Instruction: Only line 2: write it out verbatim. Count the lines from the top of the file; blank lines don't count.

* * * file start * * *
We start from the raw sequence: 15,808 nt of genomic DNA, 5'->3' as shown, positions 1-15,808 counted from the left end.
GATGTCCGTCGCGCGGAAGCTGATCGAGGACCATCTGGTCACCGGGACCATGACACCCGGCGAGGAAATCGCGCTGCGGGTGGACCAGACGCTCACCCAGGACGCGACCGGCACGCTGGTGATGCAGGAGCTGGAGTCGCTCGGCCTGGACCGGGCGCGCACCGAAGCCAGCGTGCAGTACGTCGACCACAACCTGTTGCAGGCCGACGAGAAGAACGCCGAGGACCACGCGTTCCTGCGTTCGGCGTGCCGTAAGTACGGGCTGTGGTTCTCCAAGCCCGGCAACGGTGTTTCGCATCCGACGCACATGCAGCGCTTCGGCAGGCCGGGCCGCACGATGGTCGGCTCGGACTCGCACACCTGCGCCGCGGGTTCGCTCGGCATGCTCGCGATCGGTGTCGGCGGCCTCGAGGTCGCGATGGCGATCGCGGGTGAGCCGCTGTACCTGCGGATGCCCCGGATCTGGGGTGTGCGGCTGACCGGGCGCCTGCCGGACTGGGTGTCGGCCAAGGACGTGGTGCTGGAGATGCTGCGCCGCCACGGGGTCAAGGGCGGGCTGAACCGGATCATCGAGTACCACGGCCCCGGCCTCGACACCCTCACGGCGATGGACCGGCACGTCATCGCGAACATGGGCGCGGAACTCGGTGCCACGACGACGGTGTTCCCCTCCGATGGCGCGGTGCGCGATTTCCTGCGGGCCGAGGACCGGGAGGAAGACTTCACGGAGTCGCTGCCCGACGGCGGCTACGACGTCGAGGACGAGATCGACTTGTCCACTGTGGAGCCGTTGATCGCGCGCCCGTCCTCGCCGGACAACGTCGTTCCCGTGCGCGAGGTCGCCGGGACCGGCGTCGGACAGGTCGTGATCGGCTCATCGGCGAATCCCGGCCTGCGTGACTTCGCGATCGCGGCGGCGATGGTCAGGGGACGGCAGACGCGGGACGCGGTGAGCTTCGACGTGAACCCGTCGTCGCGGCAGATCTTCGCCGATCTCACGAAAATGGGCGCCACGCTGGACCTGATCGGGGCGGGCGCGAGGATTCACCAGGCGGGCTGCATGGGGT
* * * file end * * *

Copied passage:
GATGTCCGTCGCGCGGAAGCTGATCGAGGACCATCTGGTCACCGGGACCATGACACCCGGCGAGGAAATCGCGCTGCGGGTGGACCAGACGCTCACCCAGGACGCGACCGGCACGCTGGTGATGCAGGAGCTGGAGTCGCTCGGCCTGGACCGGGCGCGCACCGAAGCCAGCGTGCAGTACGTCGACCACAACCTGTTGCAGGCCGACGAGAAGAACGCCGAGGACCACGCGTTCCTGCGTTCGGCGTGCCGTAAGTACGGGCTGTGGTTCTCCAAGCCCGGCAACGGTGTTTCGCATCCGACGCACATGCAGCGCTTCGGCAGGCCGGGCCGCACGATGGTCGGCTCGGACTCGCACACCTGCGCCGCGGGTTCGCTCGGCATGCTCGCGATCGGTGTCGGCGGCCTCGAGGTCGCGATGGCGATCGCGGGTGAGCCGCTGTACCTGCGGATGCCCCGGATCTGGGGTGTGCGGCTGACCGGGCGCCTGCCGGACTGGGTGTCGGCCAAGGACGTGGTGCTGGAGATGCTGCGCCGCCACGGGGTCAAGGGCGGGCTGAACCGGATCATCGAGTACCACGGCCCCGGCCTCGACACCCTCACGGCGATGGACCGGCACGTCATCGCGAACATGGGCGCGGAACTCGGTGCCACGACGACGGTGTTCCCCTCCGATGGCGCGGTGCGCGATTTCCTGCGGGCCGAGGACCGGGAGGAAGACTTCACGGAGTCGCTGCCCGACGGCGGCTACGACGTCGAGGACGAGATCGACTTGTCCACTGTGGAGCCGTTGATCGCGCGCCCGTCCTCGCCGGACAACGTCGTTCCCGTGCGCGAGGTCGCCGGGACCGGCGTCGGACAGGTCGTGATCGGCTCATCGGCGAATCCCGGCCTGCGTGACTTCGCGATCGCGGCGGCGATGGTCAGGGGACGGCAGACGCGGGACGCGGTGAGCTTCGACGTGAACCCGTCGTCGCGGCAGATCTTCGCCGATCTCACGAAAATGGGCGCCACGCTGGACCTGATCGGGGCGGGCGCGAGGATTCACCAGGCGGGCTGCATGGGGT